Athletics Integrity Unit welcomes strong measure to enhance anti-doping framework in athletics
30th July 2018
The Athletics Integrity Unit welcomes the announcement yesterday of important changes to the IAAF Anti-Doping Rules which will seriously advance the fight against doping in athletics.
Obligations under the previous IAAF Anti-Doping Rules largely rested with individuals, while the obligations of the Member Federations themselves were limited. It was the strong view of the Athletics Integrity Unit Board that Member Federations must also have clear obligations under the Rules and begin to play a greater part in ensuring a level playing field in the sport.
The Athletics Integrity Unit first discussed this issue with the IAAF Council in November 2017 when the Council confirmed its agreement with this important principle. The Unit subsequently conducted an extensive consultation process with Council Members, the IAAF Athletes’ Commission and all Member Federations and Area Associations before recommending amendments to the IAAF Anti-Doping Rules at the Council meeting in Buenos Aires.
“For too long the strict requirements of the anti-doping rules have fallen largely onto athletes. The IAAF Council should be congratulated for adopting innovative new Rules that also make all of its Member Federations accountable on anti-doping matters. This will help ensure lasting and meaningful change in Athletics. The Athletics Integrity Unit looks forward to working closely with Member Federations to ensure that standards are lifted and a level playing field can be enjoyed by all athletes,” said Athletics Integrity Unit Chair, David Howman.
The AIU will have the power to investigate Federations for breaches of the new obligations, require Federations to co-operate with any investigation and monitor compliance with the Rules.
Key features of the new framework
In summary, the framework builds on and enhances the “watch list” system that has been in place for the past 24 months. The framework will ensure that the IAAF Council will have greater “teeth” to deal with watch list Federations, but also ensures that all other Member Federations have reasonable and proportionate obligations to assist in the fight against doping and ensuring a level playing field for all Athletes. The new Rules come into effect in 2019.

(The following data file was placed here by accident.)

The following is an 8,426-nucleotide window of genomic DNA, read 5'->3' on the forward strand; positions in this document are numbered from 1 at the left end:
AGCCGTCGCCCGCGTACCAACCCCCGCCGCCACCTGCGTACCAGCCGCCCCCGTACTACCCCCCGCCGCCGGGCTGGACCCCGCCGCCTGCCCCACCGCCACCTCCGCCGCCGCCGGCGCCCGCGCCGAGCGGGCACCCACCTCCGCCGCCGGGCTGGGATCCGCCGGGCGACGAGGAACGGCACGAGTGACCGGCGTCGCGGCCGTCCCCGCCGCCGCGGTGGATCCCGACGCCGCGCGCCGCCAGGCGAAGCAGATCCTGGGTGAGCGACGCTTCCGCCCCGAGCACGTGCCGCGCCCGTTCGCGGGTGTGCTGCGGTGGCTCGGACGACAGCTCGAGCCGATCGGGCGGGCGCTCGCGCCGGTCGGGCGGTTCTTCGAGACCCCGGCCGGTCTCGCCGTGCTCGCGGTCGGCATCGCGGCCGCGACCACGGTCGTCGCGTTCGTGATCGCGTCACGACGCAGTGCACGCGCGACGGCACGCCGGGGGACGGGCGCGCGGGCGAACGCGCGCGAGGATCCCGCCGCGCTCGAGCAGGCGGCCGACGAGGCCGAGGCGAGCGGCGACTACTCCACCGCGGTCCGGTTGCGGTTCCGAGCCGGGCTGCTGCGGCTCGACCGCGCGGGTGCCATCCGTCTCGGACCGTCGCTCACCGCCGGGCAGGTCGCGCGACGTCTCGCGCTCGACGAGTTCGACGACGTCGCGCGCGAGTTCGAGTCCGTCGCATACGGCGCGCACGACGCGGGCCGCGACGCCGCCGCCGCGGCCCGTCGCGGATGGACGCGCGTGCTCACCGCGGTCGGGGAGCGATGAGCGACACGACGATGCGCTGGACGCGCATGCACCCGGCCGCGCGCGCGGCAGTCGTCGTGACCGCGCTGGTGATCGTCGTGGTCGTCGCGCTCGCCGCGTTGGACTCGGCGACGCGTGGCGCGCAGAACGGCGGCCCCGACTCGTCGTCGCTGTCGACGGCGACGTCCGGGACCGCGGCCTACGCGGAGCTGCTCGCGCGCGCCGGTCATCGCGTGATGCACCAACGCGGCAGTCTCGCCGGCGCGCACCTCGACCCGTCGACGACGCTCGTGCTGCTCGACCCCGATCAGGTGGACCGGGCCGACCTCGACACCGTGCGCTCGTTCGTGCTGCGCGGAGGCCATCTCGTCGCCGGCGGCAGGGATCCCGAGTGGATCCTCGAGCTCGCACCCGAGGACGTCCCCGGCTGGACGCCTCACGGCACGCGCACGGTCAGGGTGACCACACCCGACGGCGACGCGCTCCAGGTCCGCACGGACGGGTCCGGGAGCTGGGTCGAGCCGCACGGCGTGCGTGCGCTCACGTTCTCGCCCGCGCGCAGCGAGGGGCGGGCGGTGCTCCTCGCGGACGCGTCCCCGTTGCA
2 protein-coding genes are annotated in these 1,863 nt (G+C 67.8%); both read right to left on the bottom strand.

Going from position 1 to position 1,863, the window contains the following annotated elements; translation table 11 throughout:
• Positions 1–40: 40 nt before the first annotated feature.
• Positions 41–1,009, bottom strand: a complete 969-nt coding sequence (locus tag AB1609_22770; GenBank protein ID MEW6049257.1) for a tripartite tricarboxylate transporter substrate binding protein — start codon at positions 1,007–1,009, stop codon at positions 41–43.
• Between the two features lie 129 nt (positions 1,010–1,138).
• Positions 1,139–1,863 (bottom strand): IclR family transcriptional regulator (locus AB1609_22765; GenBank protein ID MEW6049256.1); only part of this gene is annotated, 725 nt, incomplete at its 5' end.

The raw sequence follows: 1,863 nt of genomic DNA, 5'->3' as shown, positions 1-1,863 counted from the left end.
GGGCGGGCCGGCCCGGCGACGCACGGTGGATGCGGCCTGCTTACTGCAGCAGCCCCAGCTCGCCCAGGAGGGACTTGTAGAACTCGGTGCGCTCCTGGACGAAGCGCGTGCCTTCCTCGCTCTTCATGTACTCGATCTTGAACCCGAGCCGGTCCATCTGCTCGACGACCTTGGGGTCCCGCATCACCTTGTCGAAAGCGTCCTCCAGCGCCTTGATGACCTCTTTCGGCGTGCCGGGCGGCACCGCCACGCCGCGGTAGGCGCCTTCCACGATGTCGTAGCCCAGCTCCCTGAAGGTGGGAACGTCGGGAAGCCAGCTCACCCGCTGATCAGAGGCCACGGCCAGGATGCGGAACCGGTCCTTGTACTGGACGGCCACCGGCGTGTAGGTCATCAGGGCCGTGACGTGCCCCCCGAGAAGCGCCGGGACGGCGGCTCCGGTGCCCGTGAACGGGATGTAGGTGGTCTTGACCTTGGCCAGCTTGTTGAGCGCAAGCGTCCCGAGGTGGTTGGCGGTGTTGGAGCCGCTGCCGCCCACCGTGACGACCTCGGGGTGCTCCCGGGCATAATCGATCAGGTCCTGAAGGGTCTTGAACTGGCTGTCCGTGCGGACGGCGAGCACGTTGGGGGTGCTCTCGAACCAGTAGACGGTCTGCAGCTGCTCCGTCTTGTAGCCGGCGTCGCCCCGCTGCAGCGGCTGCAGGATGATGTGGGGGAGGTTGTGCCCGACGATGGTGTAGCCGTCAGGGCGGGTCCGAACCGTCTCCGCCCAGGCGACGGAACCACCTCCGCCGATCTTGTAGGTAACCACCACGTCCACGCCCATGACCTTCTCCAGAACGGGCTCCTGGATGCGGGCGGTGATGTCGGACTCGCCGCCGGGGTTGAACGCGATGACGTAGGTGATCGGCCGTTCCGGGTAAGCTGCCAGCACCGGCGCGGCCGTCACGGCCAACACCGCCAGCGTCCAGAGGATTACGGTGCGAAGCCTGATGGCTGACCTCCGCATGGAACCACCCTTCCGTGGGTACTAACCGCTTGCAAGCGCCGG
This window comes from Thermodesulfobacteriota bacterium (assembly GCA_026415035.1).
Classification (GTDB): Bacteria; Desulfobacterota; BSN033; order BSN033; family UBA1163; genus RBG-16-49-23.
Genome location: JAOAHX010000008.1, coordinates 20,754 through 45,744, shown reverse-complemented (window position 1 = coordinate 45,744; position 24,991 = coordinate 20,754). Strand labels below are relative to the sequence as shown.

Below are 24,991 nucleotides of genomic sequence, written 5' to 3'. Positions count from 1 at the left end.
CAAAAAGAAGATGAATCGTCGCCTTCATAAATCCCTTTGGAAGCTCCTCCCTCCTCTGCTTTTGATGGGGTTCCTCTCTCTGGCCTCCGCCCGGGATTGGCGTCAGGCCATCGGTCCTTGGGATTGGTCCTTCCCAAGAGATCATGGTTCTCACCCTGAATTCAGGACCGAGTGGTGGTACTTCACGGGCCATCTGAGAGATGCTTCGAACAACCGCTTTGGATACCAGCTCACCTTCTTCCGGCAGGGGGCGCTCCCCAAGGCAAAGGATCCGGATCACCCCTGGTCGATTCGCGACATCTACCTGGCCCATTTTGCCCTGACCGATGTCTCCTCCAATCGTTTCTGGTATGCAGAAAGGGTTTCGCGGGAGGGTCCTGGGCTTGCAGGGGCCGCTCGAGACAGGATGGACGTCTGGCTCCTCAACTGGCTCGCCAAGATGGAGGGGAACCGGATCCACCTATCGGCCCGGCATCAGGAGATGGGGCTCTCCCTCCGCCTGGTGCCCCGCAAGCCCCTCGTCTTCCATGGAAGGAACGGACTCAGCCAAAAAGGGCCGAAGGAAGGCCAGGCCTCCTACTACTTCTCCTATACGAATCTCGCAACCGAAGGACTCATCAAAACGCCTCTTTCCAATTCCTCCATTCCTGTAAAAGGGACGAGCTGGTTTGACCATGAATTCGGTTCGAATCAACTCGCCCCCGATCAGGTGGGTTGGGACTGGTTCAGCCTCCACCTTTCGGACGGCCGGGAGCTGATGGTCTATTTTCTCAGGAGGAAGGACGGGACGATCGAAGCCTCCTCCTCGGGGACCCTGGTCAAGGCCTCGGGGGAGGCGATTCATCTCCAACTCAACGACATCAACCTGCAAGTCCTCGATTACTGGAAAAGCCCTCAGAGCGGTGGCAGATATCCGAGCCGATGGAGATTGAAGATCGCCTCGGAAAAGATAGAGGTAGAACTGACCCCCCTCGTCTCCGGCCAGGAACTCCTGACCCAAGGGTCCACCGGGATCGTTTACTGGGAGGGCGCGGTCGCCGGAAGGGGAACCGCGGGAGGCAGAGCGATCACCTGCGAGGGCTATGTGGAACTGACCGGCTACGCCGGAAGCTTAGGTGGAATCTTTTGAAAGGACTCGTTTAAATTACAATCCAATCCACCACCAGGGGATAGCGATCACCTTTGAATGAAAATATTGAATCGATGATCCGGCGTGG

The framework has the following key features:
- Categorisation of NFs based on risk to the sport regarding doping
- The AIU Board will have the power to categorise Member Federations into one of three groups based on the risk that the Federation poses to the sport from possible doping.
- In descending order, the categories will be: A, B and C.
- This decision will be based on specified criteria which balances identified doping risk and the amount of international success enjoyed by the Federation.
- While decisions on categorisation are still to be made, as a guide: Category A will be the smallest category including the previous “watch list” Federations; Category B will be the Federations who have international-level success in Athletics; and Category C will be the largest group with containing smaller Federations with limited international success in Athletics.
- General Obligations applying to all Member Federations
- Anti-doping Rule Violations apply to individuals, but Member Federations will now have obligations that apply to them as organisations
- For example: A Member Federation must not bring the sport into disrepute in relation to doping; and must not act negligently in relation to the risk of doping
- For example: Member Federations must conduct due diligence in relation to Athlete Support Persons they engage
- For example: Member Federations must keep a proper record of medical treatments and supplements it administers to athletes
- Specific obligations determined by category of Member Federation
- Categorising the Member Federations allows more stringent requirements to be placed on Category A Federations, compared with Category B and C Federations.
- For example: in relation to testing, all athletes in the National Team of a Category A Federation must be tested a minimum 3 times out of competition prior to an IAAF World Championships or Olympic Games (unless exceptional circumstances apply); whereas Category B Federations must take certain steps to ensure the appropriate testing authority has a testing plan in relation to the pool of athletes from which their National Team for the IAAF World Championships or Olympic Games is likely to be selected.
- For example, in relation to education, Category A Federations must have mandatory education for athletes and support persons in their National Teams; Category B and C Federations must use their best endeavours to achieve the same.
- Investigation and monitoring powers of the AIU with respect to Member Federations
- Previously, the AIU’s investigation powers only applied to individuals, but now these will also apply to the Member Federations as organisations
- The AIU will have the power to investigate Federations for breaches of the new obligations, require Federations to co-operate with any investigation and monitor compliance with the Rules.
- Council powers to determine breaches and sanctions upon recommendation of the AIU Board
- If a Federation is in breach, the AIU Board may either give the Federation an opportunity to achieve compliance or refer the matter to the IAAF Council with a recommendation
- The IAAF Council will have broad powers to deal with any Federation that is in breach of their obligations including fines, suspensions or warnings.
- Tags: Anti-Doping | Athletics | Athletics Integrity Unit (AIU) | IAAF Anti-Doping Rules | International Association of Athletics Federations (IAAF) | Regulation